Congratulation, to you man, Such a nice post, really interesting, really admire your work, to have some more of it,Thanks.

Wednesday, December 16, 2009 at 12:31:00 AM GMT-5  
Blogger rangeragainstwar said...

Not only were the troops cross trained but they were able to perform under extreme weather and enemy conditions.

Wednesday, December 16, 2009 at 12:30:00 PM GMT-5  
Blogger rangeragainstwar said...

A lot of units got hammered,but my point is that even in a withdrawal under extreme pressure a unit can function at an incredible level if properly employed.
This is the lesson and the point. Contrast this fight with Wanat where a US platoon had difficulty fighting approx 300 insurgents.
When I was a young man I served with a lot of KW vets and was always impressed with them. The cold weather alone imo was an incredible obstacle. Then add the terrain and the en sit and what you end up with was not very desirable.
My hat is off to them.

Wednesday, December 16, 2009 at 12:35:00 PM GMT-5  
Blogger rangeragainstwar said...

Thanks for the kind words. Believe it or not your encouragement means a lot.
Glad to have you on board and would like to hear your comments.

Wednesday, December 16, 2009 at 12:37:00 PM GMT-5  
Blogger FDChief said...

Jim: Let's put this in perspective, too.

The Marines of 1950 were within an enlistment's time of having fought for years against a tough infantry force that knew how to dig in deep and had to be blasted out with artillery, mortars, NGF as well as all the nasty tricks of the infantry trade. Most of those NCO's would have been Pacific vets, and even some of the privates, given the long-service Marine tradition hadn't yet been killed in the RVN. And Marine officer training and officer standards were then among the most demanding of the services.

By contrast, the GIs of Wanat were still green troops for all that they may have had NCOs with "combat" experience. It's been so long since we have fought a truly capable enemy that I think our people are coasting on our rep. Every so often we run into a good commander on the "other side of the hill" and he hands us our ass. Ask the Brits about how that worked for them in South Africa back in the Oughts of the last century. The bottom line is that the big colonial power can afford these local failures, the locals can't, so over time the colonial troops were the locals down.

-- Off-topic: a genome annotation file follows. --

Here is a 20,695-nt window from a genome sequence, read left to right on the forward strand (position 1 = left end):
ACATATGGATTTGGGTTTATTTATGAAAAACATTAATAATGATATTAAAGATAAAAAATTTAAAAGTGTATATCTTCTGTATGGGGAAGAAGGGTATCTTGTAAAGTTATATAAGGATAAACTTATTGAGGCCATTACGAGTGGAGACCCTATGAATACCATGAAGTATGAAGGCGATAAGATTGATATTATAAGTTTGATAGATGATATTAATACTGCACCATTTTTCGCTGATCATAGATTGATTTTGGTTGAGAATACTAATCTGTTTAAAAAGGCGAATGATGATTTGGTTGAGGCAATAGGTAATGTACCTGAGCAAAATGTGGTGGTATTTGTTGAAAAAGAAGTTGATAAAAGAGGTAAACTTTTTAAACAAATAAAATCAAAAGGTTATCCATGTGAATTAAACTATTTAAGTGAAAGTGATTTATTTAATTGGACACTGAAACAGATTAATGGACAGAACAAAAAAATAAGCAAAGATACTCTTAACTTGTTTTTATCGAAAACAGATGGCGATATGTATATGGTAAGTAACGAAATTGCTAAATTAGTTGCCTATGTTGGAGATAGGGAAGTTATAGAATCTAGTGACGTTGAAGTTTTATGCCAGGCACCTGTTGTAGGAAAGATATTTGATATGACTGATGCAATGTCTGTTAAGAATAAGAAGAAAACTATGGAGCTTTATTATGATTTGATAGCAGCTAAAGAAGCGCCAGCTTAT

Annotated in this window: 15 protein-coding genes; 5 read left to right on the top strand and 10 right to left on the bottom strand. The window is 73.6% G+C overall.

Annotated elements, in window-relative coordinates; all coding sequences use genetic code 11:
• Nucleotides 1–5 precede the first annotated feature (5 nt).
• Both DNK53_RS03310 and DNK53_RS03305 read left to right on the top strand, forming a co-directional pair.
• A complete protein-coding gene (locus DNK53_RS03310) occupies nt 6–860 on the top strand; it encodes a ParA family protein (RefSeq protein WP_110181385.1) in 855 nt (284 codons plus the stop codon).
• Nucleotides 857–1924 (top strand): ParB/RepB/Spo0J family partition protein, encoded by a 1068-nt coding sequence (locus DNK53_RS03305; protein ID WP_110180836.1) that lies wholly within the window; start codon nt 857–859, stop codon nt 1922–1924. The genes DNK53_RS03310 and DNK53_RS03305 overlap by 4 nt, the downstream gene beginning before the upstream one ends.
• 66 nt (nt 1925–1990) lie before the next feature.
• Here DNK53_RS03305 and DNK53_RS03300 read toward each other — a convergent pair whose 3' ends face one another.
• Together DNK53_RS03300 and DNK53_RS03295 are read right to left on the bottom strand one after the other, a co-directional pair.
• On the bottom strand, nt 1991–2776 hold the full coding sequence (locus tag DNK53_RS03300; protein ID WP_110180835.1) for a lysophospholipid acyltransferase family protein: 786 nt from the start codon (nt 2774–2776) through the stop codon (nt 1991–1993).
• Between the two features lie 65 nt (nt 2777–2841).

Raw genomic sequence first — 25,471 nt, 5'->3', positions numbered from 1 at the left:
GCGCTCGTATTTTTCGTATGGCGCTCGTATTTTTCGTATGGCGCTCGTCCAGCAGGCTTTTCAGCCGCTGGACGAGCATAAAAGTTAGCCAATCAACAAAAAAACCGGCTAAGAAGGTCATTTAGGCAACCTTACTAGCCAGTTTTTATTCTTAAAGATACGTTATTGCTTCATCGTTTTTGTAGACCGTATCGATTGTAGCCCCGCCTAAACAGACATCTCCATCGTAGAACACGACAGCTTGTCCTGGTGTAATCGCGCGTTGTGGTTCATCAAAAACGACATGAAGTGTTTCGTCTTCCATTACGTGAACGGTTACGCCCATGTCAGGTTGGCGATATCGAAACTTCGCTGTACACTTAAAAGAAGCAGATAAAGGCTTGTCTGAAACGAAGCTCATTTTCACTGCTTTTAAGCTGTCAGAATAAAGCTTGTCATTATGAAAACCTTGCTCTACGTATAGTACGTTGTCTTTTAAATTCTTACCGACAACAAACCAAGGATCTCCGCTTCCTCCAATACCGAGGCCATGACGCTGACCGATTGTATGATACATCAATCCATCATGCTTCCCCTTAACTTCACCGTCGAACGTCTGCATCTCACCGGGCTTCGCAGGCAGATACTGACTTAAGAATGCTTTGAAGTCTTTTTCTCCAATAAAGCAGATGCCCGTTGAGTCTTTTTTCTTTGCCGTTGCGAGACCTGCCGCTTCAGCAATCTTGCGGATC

But that assumes that the outsider has a political point behind their military operations, and plans to actually conquer. The real tragedy of Wanat is that the lives lost are probably going to be lost for no reason. At lest the Fox Company guys work managed to save us an ally in South Korea that exists today. I have no such optimisim about our "ally" Mr. Karzai...

Wednesday, December 16, 2009 at 2:04:00 PM GMT-5  
Blogger rangeragainstwar said...

The Platoon ldrs of FOX were deeply experienced and the rifleman apparently often placed their own fighting positions. One thing is sure is that they had the leadership to pick defensible terrain.

Wednesday, December 16, 2009 at 4:08:00 PM GMT-5  
Anonymous Anonymous said...

Great post and comments! Thanks to all!


Wednesday, December 16, 2009 at 11:19:00 PM GMT-5  
Blogger rangeragainstwar said...

OT re the 15th Alabama at LRT; if they had stopped to fill up their canteens then they possibly would've carried the assault.
The heat and dehydration cleaned their clocks as viciously as did the final defensive fires of the 20th Maine.
Just a little fact.
In the Fox Hill fight the Marines in extreme needed water that was only available at a nearby well. It seems the Chicoms used the well also.
BTW- I've always felt that Buford was the real hero of G burg as well as his breach loading carbines.

Thursday, December 17, 2009 at 11:35:00 AM GMT-5  
Blogger Serving Patriot said...


Just saw your note on proper employment and concur completely. And I agree with you, Chief and many others (as noted over at MilPub) that we are indeed coasting on our rep and appear to be looking for a serious beat down from someone else. In fact, I could go far and say that at the strategic level, OBL is delivering that beat down now (aided and abetted by the free-riding Chinese).

In any case, all too often the bravery and skill of too many of our troops (at Wanat, at Uson, at Chosin) seem to be wasted -- and often wasted without even the simplest of accountability like a fired commander -- all too often. I'm left in awe that we continue to "find such men" -- and pray that we will continue to find them.


Thursday, December 24, 2009 at 5:00:00 PM GMT-5